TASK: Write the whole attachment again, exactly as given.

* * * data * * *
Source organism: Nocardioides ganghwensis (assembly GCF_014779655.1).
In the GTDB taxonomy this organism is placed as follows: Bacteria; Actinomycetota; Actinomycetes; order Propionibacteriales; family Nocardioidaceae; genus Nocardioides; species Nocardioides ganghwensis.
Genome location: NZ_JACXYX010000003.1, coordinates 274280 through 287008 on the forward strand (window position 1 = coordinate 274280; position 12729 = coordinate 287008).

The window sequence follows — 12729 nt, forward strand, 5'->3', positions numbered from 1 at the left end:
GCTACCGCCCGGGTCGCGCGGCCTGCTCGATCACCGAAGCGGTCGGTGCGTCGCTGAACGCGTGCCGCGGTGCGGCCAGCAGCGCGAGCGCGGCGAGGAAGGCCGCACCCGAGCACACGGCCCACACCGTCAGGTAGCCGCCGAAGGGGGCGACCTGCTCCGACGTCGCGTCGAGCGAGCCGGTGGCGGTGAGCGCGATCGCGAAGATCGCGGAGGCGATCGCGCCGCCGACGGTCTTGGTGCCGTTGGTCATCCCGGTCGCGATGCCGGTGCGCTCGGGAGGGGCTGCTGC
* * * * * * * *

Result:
Source organism: Nocardioides ganghwensis (assembly GCF_014779655.1).
In the GTDB taxonomy this organism is placed as follows: Bacteria; Actinomycetota; Actinomycetes; order Propionibacteriales; family Nocardioidaceae; genus Nocardioides; species Nocardioides ganghwensis.
Genome location: NZ_JACXYX010000003.1, coordinates 274280 through 287008 on the forward strand (window position 1 = coordinate 274280; position 12729 = coordinate 287008).

The window sequence follows — 12729 nt, forward strand, 5'->3', positions numbered from 1 at the left end:
GCTACCGCCCGGGTCGCGCGGCCTGCTCGATCACCGAAGCGGTCGGTGCGTCGCTGAACGCGTGCCGCGGTGCGGCCAGCAGCGCGAGCGCGGCGAGGAAGGCCGCACCCGAGCACACGGCCCACACCGTCAGGTAGCCGCCGAAGGGGGCGACCTGCTCCGACGTCGCGTCGAGCGAGCCGGTGGCGGTGAGCGCGATCGCGAAGATCGCGGAGGCGATCGCGCCGCCGACGGTCTTGGTGCCGTTGGTCATCCCGGTCGCGATGCCGGTGCGCTCGGGAGGGGCTGCTGC